I appreciate this video. You have put my consideration’s into words. I have been opening up spaces that I don’t want to give up for something that is a rare usage. It just feels better. Isn’t it a good feeling? Warren

Sebastian Palmer says:

I so needed to watch this: my ‘shop’ is tiny, and extremely cluttered. ‘Clear open space’? Nope, I don’t have any!

Paul Waldrop says:

I have a 160 sq foot shop. I have almost everything on wheels, and keep about 80 sq ft, in the middle of the shop, open. I can agree with you, you need to organize what you have to work. And, I have a complete woodshop (don’t know what I might be missing). It’s all in organization, in my opinion.

deezynar says:

Better tile, ‘Leave Open Space In Your Shop’.  As important that information is, the existing title infers that fewer tools are better.  That was the information I was looking for when I clicked on this video.  Since you mislead me to watch this video I give it a thumbs down.

E Caff says:

Great idea. Thanks for sharing

Daniel Lawson says:

I have to basically agree with what your saying, I got tired of moving this to get to that and then back again, so I did a full shop tear down basically. I am in a one car garage 11 by 20 with a small roughly 4 by 8 area in the front to give me about 18 plus feet across the very front. I got rid of as much tools and excess storage lockers and the boxes that I had and just slimmed everything down a lot. I still have a little bit left to do but I am almost there and it has been so much more of a nicer experience to find something right away and put it back almost right away in the place it belongs. And I have more room at the end of the garage to work.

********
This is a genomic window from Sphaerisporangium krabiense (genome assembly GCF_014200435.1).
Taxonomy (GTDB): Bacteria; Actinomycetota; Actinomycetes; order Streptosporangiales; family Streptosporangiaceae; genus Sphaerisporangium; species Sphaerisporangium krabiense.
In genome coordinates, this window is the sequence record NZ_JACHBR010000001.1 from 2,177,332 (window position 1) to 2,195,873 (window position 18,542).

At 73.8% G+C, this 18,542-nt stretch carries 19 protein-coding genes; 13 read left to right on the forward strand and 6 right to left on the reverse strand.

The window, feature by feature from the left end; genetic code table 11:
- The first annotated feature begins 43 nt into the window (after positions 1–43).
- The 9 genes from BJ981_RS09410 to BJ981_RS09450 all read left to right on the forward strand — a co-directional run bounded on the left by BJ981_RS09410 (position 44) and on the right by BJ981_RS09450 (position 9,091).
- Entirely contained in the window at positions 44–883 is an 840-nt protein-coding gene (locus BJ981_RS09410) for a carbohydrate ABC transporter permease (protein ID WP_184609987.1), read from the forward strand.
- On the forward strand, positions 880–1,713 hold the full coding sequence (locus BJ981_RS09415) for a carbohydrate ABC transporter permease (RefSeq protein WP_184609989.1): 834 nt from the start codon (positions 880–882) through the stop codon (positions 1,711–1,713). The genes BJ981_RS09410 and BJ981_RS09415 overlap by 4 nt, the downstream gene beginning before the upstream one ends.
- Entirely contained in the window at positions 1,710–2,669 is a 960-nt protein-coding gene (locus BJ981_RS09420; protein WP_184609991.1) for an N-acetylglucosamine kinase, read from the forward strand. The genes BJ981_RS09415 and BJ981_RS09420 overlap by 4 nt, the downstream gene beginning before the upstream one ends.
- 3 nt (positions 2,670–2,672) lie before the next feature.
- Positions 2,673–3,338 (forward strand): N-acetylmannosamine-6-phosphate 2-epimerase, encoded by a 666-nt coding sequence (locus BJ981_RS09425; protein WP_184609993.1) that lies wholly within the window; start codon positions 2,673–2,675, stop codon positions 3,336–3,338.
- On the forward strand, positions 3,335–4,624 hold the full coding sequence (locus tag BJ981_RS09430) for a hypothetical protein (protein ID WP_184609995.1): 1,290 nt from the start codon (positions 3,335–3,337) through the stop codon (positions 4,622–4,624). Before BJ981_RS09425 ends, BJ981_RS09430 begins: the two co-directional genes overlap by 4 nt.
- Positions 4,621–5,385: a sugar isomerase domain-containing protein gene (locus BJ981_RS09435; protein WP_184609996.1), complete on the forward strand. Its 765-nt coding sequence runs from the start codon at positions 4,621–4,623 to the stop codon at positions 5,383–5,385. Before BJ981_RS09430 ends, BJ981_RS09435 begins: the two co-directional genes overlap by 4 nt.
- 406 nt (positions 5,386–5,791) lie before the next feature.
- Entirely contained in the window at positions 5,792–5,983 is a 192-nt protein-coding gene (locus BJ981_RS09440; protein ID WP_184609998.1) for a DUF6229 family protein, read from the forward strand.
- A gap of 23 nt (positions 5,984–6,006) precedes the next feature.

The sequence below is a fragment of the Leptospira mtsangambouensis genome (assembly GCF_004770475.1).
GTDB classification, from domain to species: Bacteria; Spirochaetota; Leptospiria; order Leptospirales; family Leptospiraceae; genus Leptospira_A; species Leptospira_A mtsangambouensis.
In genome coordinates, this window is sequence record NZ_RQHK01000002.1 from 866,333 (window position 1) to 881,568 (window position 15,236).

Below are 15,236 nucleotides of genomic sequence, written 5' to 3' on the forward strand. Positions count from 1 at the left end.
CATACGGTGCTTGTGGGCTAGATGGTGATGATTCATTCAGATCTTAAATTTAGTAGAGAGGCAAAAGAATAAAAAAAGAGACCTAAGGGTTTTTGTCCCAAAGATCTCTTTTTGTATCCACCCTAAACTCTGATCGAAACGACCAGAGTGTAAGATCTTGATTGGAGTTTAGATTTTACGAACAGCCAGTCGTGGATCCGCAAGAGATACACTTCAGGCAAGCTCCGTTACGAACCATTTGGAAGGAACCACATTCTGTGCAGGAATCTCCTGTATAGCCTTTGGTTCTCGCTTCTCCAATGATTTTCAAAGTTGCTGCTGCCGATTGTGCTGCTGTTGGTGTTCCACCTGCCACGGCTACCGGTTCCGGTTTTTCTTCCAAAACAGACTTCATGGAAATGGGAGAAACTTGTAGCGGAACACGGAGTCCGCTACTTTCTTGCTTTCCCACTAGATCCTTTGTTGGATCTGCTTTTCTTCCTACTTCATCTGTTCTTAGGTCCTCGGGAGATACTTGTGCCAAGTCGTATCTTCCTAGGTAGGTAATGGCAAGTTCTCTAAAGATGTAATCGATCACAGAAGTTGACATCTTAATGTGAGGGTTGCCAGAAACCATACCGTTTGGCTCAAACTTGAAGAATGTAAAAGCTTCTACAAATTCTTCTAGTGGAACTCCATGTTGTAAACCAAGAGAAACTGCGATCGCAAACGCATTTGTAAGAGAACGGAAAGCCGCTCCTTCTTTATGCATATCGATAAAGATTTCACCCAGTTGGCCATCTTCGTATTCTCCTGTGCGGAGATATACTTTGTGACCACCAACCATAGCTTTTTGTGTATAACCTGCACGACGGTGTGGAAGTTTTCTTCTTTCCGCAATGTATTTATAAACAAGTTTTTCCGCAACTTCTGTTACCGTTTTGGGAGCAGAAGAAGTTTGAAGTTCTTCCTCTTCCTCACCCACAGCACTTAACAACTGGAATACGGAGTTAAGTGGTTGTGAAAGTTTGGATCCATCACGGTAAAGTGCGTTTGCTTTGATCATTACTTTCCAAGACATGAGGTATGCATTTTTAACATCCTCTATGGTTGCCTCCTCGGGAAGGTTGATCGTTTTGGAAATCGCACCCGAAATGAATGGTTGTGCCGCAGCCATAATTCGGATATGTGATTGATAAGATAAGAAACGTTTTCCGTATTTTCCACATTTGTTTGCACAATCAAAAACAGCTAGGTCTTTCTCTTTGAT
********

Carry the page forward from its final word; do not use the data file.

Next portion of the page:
Driftless Joinery says:

Preach it. Yep. I started with an empty 1800SF space and filled it to the brim in 2 years. While I had a great open area, it soon filled up with random long term projects of woodwork and tool restorations. I’m focusing the next couple of months to finish….ehem….about 22 unfinished projects and get my space back.

Solexx X says:

Where is your assembly table? Armatures work on the floor.

John Shaw says:

10 or more hand planes…. opportunity for a little more space

TurboFlush says:

Nice.
Its also hard not to fill the empty spots with more tools or junk.
Usually the more space one has.. the more they collect instead of tossing.

I am trying to figure out how to configure my automotive shop space. In my case alot of my wood tools will be put away.

Gary and judi Boyd says:

From my 1st shop( a flat spot in the back yard)2nd hand Craftsman table saw and radial arm saw under a tarp , to the back porch upgraded table saw to new portable one so I could bring in the laundry room when not in use, to sharing the laundry room ( 10×20)so I upgraded to a bigger table saw , now that we bought a bigger shop with attached house (24×24 garage) I’ve added the SHOP Fox – The Classic Fence w/ 7′ Rails & Legs (54″ rip capacity) this video will help me set up my shop

Michael McDonald says:

Lol same here. I did my largest job at the time about 4 years ago. About 100 linear feet of cabinets. I had nowhere to put my cabinets so I had to put them in my spare bedroom…. And also in my living room… and dining room…… It was a disaster lol.

Question- have you found it a problem for you not to have a dedicated spray area? It has been a huge game changer for me to have a dedicated spray area